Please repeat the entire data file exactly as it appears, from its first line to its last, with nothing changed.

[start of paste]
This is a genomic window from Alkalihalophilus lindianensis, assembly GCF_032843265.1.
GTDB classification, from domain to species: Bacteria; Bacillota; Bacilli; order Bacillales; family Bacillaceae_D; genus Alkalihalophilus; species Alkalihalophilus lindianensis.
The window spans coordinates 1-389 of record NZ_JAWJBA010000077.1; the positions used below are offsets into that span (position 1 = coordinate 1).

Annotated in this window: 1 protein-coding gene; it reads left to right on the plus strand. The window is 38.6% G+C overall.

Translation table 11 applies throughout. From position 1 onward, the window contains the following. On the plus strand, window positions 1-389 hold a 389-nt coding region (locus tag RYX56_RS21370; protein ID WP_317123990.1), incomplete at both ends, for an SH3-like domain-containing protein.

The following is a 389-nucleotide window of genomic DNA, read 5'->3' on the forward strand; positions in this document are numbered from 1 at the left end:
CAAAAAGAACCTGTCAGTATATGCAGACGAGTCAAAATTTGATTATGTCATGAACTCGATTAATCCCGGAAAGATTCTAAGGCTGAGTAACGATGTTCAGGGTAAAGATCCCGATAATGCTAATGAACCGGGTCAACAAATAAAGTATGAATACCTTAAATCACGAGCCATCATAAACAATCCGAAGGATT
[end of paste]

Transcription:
This is a genomic window from Alkalihalophilus lindianensis, assembly GCF_032843265.1.
GTDB classification, from domain to species: Bacteria; Bacillota; Bacilli; order Bacillales; family Bacillaceae_D; genus Alkalihalophilus; species Alkalihalophilus lindianensis.
The window spans coordinates 1-389 of record NZ_JAWJBA010000077.1; the positions used below are offsets into that span (position 1 = coordinate 1).

Annotated in this window: 1 protein-coding gene; it reads left to right on the plus strand. The window is 38.6% G+C overall.

Translation table 11 applies throughout. From position 1 onward, the window contains the following. On the plus strand, window positions 1-389 hold a 389-nt coding region (locus tag RYX56_RS21370; protein ID WP_317123990.1), incomplete at both ends, for an SH3-like domain-containing protein.

The following is a 389-nucleotide window of genomic DNA, read 5'->3' on the forward strand; positions in this document are numbered from 1 at the left end:
CAAAAAGAACCTGTCAGTATATGCAGACGAGTCAAAATTTGATTATGTCATGAACTCGATTAATCCCGGAAAGATTCTAAGGCTGAGTAACGATGTTCAGGGTAAAGATCCCGATAATGCTAATGAACCGGGTCAACAAATAAAGTATGAATACCTTAAATCACGAGCCATCATAAACAATCCGAAGGATT